for the


from The Growth of a Century

by JOHN A. HADDOCK, 1895

These biographies and family sketches are copied exactly as found. Undoubtedly there will be minor variations found in later research.

ELIJAH FOX, Jr., was born in 1780, and came to Lorraine in 1802. He built the first log-house on the farm now owned and occuped by his son George A. Fox. Among other early settlers in the town was Allen Pitkins, who came in 1803. He is said to have been a man of great perseverance. He served in the War of 1812, and died in Lorraine in 1847. Joel Caulkins came to Lorraine from Litchfield, Conn., in 1805. He reared a large family, and many of his descendants still survive him, who are wealthy and influential members of society.

AARON BROWN was born in Connecticut in 1785, amd removed to Adams in 1806. Soon afterward, he moved to Lorraine, and purchased the land now occupied by Lorraine village. There he built a grist-mill, a saw-mill, a distillery and kept a general store. He was the father of Moses Brown, who died in 1853. Allena B., his only daughter, still survives him at an advanced age. She is a widow, and resides in Lorraine. Her husband, John Fletcher Bishop, was a talented Baptist clergyman, who won much renown. He was pastor of several prominent churches, and met with good success as an evangelist He died in 1859. Their eldest son Judson W. Bishop, was the first to enlist in the late war of the rebellion, and the last to be mustered out at its close.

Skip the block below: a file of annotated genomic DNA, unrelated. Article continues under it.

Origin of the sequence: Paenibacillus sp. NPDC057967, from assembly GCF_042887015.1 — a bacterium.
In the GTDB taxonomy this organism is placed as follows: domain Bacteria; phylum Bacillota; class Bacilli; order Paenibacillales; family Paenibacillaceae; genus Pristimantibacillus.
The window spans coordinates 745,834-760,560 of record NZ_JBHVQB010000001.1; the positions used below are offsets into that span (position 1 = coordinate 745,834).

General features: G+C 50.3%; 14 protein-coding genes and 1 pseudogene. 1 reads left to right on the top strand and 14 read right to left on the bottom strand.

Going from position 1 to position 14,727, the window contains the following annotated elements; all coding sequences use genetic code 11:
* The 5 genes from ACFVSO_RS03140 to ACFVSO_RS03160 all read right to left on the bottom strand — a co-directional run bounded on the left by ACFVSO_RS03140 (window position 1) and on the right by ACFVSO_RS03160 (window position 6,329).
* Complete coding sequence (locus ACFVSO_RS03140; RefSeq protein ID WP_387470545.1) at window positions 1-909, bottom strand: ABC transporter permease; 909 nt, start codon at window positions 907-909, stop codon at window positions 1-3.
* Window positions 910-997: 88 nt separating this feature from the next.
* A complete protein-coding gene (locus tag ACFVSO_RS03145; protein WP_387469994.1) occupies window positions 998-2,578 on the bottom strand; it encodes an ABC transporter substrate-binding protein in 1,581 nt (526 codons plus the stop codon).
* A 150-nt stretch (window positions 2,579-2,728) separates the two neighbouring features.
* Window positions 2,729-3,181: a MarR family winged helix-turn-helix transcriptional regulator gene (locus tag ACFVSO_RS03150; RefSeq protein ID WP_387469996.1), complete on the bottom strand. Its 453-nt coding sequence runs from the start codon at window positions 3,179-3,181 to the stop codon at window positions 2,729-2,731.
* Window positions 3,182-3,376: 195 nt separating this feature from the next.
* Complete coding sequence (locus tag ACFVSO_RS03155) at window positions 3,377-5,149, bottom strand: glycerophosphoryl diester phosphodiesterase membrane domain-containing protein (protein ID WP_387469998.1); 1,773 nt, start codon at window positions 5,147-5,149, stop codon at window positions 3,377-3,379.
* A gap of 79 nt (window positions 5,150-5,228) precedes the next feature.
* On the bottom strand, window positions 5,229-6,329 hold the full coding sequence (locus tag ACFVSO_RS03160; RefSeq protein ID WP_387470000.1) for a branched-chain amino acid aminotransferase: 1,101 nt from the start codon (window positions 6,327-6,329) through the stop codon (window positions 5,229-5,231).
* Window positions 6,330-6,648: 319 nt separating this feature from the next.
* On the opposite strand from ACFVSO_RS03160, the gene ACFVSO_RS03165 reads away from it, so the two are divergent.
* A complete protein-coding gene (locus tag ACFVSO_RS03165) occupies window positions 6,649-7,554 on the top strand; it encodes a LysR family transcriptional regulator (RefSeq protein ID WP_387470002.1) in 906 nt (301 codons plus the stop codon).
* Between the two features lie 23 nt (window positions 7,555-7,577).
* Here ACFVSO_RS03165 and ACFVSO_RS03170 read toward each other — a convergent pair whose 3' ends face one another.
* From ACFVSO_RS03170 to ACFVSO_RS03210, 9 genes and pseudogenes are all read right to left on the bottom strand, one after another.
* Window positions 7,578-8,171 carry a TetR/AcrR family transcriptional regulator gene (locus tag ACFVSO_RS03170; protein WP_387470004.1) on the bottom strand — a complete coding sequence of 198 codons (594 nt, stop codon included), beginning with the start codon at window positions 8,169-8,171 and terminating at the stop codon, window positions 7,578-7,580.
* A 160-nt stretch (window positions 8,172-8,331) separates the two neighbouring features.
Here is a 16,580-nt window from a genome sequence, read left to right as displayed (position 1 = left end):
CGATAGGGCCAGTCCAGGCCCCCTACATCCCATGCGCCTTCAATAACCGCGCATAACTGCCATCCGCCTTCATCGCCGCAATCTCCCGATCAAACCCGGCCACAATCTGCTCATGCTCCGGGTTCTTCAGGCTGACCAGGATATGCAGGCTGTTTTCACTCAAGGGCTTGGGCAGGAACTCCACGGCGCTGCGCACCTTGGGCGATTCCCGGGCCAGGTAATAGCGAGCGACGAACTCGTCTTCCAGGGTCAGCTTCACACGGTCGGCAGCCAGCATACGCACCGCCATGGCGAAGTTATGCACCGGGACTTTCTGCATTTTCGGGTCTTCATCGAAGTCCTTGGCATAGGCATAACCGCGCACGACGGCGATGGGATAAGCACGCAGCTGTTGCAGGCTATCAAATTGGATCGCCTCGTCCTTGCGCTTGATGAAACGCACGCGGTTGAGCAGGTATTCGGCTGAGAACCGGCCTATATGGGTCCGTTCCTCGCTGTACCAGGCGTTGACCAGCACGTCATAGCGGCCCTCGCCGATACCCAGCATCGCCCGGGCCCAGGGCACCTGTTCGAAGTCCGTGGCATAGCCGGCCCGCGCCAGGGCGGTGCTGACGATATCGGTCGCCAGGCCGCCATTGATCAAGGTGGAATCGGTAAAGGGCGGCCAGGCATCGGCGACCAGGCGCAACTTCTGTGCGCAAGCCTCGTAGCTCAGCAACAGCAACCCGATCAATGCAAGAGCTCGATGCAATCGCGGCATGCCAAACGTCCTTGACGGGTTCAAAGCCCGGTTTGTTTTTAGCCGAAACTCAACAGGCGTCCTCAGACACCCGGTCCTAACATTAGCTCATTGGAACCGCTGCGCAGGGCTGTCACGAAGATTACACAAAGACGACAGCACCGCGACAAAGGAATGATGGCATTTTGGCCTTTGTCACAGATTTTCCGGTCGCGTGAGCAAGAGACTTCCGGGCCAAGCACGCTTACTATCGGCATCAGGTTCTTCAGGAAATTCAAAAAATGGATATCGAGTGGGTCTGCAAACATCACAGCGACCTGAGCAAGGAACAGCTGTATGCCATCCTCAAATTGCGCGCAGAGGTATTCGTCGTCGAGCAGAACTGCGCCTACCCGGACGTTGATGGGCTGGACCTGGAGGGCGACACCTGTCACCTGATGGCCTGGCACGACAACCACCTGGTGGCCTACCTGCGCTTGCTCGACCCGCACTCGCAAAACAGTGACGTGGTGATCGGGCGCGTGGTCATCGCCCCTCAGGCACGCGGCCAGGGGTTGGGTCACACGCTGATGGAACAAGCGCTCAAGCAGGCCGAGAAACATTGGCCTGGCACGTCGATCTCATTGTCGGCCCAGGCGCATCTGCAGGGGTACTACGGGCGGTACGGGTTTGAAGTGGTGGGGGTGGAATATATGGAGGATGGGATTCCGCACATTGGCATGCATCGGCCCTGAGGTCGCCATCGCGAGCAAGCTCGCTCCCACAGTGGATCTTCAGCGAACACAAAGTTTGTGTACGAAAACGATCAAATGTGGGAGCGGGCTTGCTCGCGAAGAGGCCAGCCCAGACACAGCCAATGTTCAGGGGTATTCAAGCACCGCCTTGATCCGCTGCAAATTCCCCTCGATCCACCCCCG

ASA TARBLE was one of four brothers, Amos, Asa, Joy and Abijah, who were for many years residents of Lorraine. About 1828, Asa removed to Adams village, where he spent the remaining years of his life. He was by trade a stone mason, and the foundation of many a substantial structure in Adams was the work of his hands, and he is remembered as an honest and industrious citizen. He was a firm believer in the doctrine of Universal Salvation, and was a most zealous defender of the same. He was a man well versed in the Scriptures and ever able to offer what seemed to him convincing proofs of his favorite theme. A son and daughter still survive him, who reside in Adams.

DEACON OSIAS BARTON came to Lorraine in 1807. [sic] He located on a farm of 100 acres on the road leading to Pierrepont Manor. He married Miss Sally Lamson. They reared a family of nine children and he was one of the original members who organized the Baptist church at Lorraine village in 1805.[sic] He was a justice of the peace in 1805;[sic] fought at the battle of Sackets Harbor, and also at the contest at the month of Sandy Creek. He was for many years a respected citizen, dying in 1850. His son, Hubert J. Barton, has been a resident of Watertown since 1851.

JOHN LAMSON was born in Randolph, Vermont, and came to Lorraine in 1806. He was a Revolutionary soldier, and died in 1808. His son, Job Lamson, a well-known farmer of Lorraine, was elected member of Assembly in 1843, and served with credit. He died in 1857. His sister, Miss Sally Lamson, taught the first school in Lorraine. The old farm is still in possession of a member of the family.

HARVEY HUBBARD, once a resident of Lorraine, is still living at the advanced age of 92 years. He was one of the 80 men who helped tp carry the cable fron Sandy Creek to Sackets Harbor.

JOSEPH GRIMSHAW came to Lorraine about 1835, and engaged in farming. He was the father of eight sons, among whom were Henry L., Joseph, Stephen, Clinton M. and Charles D., who resides in Lorraine. Two of his sons removed to Minnesota. Charles D. is the present supervisor of Lorraine.

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